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Planning A Family Road Trip Beyond The Map and Packing List
Written by Carol Cain of

I remember the first big trip I took with my kids. Like most families, we were “pushed” to travel in order to spend time with friends and family far away. It was an occasion that could not be missed and though we had reservations about traveling with kids – our youngest ones still 2 and 3 – we took the plunge anyway.

I’m glad we did because even though we had no technology at the time, not even a DVD player in our car, had two kids in diapers, one very hormonal tween, and were on a tight budget, this trip helped to kick-start our life as a traveling family.

My husband and I have always loved traveling, but we fell into that funk of “it’s harder with kids” and just kept telling ourselves we would wait till they were older. I’m glad we didn’t because the adventures and experiences we’ve had in our travels as a family have not only really helped us be better as parents, but also better together and the knowledge my children have gained from our trips is nothing a textbook could have ever provided.

We started planning our road trip about 4 to 5 months beforehand and picked up a few lessons along the way. Here are my tips to help you take that first big trip with your family in tow:

Why Drive

We needed to go to Montana on this first trip, but after calculating the cost we realized that flying a family of 5 to this location would be pretty pricey, so we decided to drive.

If you can allow the time to drive (we took two weeks), you can plan most of your road trip. We got to see so much of the country on this trip, many of the sights we just discovered along the way. Plus, we didn’t have to deal with the hassles that flying with little ones can bring. Driving was like taking multiple vacations all in one, for a lot less money.

Eat Local

Most travelers like to just go with the big chain eateries when on the road because it’s what they know. But it’s not often the most healthy, or even cost-effective option.

If you want to really experience the local flavors of the destination you are in, ask the hotel concierge or front desk to give you some tips on local eateries. I always like to ask them where they like to eat with their friends and family.

You’d be surprised at how much better the food can be, and how much more you get for your money when you eat like a local and not a tourist.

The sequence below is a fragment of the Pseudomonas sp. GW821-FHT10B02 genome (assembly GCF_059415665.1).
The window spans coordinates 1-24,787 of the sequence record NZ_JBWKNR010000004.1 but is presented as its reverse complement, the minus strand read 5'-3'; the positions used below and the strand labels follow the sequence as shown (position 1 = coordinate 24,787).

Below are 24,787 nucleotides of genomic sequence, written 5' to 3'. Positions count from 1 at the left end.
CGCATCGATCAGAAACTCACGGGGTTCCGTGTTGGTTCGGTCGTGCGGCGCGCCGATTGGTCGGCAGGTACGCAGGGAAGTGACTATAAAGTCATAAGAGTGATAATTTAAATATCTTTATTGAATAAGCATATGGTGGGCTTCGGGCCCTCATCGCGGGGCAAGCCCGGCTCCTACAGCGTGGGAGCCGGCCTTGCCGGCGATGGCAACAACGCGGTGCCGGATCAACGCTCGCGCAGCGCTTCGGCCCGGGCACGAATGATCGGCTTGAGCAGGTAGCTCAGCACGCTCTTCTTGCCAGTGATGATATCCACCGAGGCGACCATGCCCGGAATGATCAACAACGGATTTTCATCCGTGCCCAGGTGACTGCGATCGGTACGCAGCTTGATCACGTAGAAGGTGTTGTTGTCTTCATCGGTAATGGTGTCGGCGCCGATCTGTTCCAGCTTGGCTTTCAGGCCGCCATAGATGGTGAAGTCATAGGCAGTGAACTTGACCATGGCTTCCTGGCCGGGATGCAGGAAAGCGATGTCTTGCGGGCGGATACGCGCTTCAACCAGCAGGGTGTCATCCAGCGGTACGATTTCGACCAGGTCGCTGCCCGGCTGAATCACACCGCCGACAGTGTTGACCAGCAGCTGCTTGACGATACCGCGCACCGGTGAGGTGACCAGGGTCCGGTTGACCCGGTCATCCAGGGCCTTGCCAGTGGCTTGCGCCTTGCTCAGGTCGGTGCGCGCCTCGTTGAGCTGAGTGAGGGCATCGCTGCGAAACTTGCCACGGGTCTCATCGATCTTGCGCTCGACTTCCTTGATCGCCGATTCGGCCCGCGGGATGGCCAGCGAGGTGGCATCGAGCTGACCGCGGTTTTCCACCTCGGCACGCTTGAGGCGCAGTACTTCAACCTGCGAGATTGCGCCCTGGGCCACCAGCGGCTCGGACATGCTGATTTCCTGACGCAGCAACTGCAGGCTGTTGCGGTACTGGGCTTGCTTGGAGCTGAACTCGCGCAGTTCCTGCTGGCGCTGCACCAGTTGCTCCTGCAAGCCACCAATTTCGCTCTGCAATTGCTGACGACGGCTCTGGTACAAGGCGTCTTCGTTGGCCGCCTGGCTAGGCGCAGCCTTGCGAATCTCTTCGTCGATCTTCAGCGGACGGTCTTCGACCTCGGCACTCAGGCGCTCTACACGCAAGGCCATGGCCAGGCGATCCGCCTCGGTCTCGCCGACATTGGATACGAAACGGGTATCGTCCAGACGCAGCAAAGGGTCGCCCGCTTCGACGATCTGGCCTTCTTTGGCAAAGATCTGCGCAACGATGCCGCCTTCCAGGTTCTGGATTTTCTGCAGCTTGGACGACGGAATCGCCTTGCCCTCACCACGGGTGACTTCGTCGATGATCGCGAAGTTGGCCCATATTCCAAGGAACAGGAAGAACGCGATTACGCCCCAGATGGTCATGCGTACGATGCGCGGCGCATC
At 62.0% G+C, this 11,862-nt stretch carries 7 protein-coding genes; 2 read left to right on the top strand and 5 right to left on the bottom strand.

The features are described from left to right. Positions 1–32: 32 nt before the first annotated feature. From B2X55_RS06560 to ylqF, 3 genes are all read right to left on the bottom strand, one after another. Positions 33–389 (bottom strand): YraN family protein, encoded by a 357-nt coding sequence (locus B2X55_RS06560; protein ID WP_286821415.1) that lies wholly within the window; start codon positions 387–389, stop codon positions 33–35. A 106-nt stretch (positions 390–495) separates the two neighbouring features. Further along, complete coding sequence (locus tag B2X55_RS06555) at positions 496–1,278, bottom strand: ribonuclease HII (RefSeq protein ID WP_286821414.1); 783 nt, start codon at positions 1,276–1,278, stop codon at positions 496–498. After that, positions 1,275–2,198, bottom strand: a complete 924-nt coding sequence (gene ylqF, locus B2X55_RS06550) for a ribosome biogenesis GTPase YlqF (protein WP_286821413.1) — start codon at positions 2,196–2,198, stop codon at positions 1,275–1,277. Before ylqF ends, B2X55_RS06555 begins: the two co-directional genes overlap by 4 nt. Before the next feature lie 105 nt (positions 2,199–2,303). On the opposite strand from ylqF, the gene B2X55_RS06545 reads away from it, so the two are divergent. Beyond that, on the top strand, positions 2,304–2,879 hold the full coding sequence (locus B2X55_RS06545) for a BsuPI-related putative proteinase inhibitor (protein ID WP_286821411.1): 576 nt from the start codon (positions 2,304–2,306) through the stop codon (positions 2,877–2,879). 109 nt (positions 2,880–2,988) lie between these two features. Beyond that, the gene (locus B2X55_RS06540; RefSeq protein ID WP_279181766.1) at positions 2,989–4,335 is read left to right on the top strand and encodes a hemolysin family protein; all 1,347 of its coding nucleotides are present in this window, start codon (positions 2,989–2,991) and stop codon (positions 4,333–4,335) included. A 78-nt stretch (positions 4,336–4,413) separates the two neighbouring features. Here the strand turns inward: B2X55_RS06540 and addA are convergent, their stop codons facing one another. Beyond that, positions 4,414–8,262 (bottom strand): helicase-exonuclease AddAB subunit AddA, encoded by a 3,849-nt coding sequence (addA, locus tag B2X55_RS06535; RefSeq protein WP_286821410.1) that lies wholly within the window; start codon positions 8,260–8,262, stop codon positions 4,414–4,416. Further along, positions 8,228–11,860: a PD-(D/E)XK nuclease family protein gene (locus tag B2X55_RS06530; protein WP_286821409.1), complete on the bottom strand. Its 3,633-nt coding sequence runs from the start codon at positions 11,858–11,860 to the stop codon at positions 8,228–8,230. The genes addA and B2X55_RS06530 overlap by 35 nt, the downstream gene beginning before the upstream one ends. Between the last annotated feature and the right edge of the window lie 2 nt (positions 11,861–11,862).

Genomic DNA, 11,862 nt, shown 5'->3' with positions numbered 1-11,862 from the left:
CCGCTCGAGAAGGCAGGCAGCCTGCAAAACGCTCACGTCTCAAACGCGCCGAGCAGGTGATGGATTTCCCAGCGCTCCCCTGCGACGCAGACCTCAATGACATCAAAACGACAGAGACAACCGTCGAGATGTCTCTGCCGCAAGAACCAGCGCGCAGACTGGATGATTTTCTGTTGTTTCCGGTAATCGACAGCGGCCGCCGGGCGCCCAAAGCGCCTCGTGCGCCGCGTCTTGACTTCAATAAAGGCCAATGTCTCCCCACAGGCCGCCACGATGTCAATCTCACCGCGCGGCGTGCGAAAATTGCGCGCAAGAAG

Map Out Stops

We tried not to plan too many of the stops we made, especially because we didn’t know what we would find along the way that we would want to check out. Be flexible with your scheduled sightseeing stops, have a definite hotel stop planned. Remember that hotel cancellations with less than 24 hours notice will result in fees charged.


It’s easy to keep the kids quiet with electronics, music and movies when in the car. Because we didn’t have this we endured 10 hours of insanity. Very loud insanity. However, after the first day, the boys found their pace. They figured out ways to entertain themselves without being completely distracted from all the natural beauty around them. Being stuck in a car for days and days and days is the perfect opportunity to come together as a family and for your children to master the art of imagination and conversation. That’s not to say that they can’t watch a movie or two, but being in the moment is really a huge part of how they will take in the experience.


Stuff is going to happen. You are going to get lost. Somebody will throw a tantrum – might be one of your kids, might be you. At some point, someone will ask you, “Are we there yet?”

Just breathe. Let it slide off your back, let the schedule fall to the wayside, stop the car, stretch your legs, and remember that every mishap (and believe me, we’ve had our share) will only compliment the story when you are retelling it later on.

Let Go

Let your kids try new things, and be willing to try new things with them. Hiking for three hours through a rainforest? I didn’t think it was possible with kids until mine proved me wrong.

The beauty of travel is that it presents you with opportunities that you wouldn’t experience otherwise, and certainly not in your everyday life. Take advantage of those and encourage your children to do the same.

Be connected, be present, and be willing to go with the flow. If you can do this, all else will fall into place – maybe not as perfectly as you imagined, but then again, that’s the fun of it all.

Our sincere thanks to Carol Cain of Girl Gone Travel for sharing her insight. Facebook: GirlGoneTravel

Jay Cooney